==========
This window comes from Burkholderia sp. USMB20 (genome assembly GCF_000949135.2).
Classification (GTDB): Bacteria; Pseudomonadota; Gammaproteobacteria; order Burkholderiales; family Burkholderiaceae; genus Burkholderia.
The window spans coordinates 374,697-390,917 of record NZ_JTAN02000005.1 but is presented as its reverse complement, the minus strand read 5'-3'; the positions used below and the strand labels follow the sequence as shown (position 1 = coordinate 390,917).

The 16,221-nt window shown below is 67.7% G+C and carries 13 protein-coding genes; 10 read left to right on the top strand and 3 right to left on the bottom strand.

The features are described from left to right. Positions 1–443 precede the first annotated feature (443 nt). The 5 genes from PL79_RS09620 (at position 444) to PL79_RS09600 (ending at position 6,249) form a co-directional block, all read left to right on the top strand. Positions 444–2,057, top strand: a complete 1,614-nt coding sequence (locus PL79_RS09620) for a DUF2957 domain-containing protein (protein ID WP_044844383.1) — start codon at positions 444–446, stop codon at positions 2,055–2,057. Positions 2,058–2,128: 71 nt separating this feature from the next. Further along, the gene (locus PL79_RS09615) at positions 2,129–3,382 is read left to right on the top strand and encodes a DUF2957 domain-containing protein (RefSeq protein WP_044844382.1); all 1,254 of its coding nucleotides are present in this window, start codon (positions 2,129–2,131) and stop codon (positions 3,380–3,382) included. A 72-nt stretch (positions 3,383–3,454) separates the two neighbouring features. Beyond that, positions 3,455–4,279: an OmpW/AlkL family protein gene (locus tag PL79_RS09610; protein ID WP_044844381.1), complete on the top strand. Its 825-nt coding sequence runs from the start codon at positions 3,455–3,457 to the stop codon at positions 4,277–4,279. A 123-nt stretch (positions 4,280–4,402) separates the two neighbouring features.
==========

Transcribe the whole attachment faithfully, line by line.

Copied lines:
This window comes from Burkholderia sp. USMB20 (genome assembly GCF_000949135.2).
Classification (GTDB): Bacteria; Pseudomonadota; Gammaproteobacteria; order Burkholderiales; family Burkholderiaceae; genus Burkholderia.
The window spans coordinates 374,697-390,917 of record NZ_JTAN02000005.1 but is presented as its reverse complement, the minus strand read 5'-3'; the positions used below and the strand labels follow the sequence as shown (position 1 = coordinate 390,917).

The 16,221-nt window shown below is 67.7% G+C and carries 13 protein-coding genes; 10 read left to right on the top strand and 3 right to left on the bottom strand.

The features are described from left to right. Positions 1–443 precede the first annotated feature (443 nt). The 5 genes from PL79_RS09620 (at position 444) to PL79_RS09600 (ending at position 6,249) form a co-directional block, all read left to right on the top strand. Positions 444–2,057, top strand: a complete 1,614-nt coding sequence (locus PL79_RS09620) for a DUF2957 domain-containing protein (protein ID WP_044844383.1) — start codon at positions 444–446, stop codon at positions 2,055–2,057. Positions 2,058–2,128: 71 nt separating this feature from the next. Further along, the gene (locus PL79_RS09615) at positions 2,129–3,382 is read left to right on the top strand and encodes a DUF2957 domain-containing protein (RefSeq protein WP_044844382.1); all 1,254 of its coding nucleotides are present in this window, start codon (positions 2,129–2,131) and stop codon (positions 3,380–3,382) included. A 72-nt stretch (positions 3,383–3,454) separates the two neighbouring features. Beyond that, positions 3,455–4,279: an OmpW/AlkL family protein gene (locus tag PL79_RS09610; protein ID WP_044844381.1), complete on the top strand. Its 825-nt coding sequence runs from the start codon at positions 3,455–3,457 to the stop codon at positions 4,277–4,279. A 123-nt stretch (positions 4,280–4,402) separates the two neighbouring features.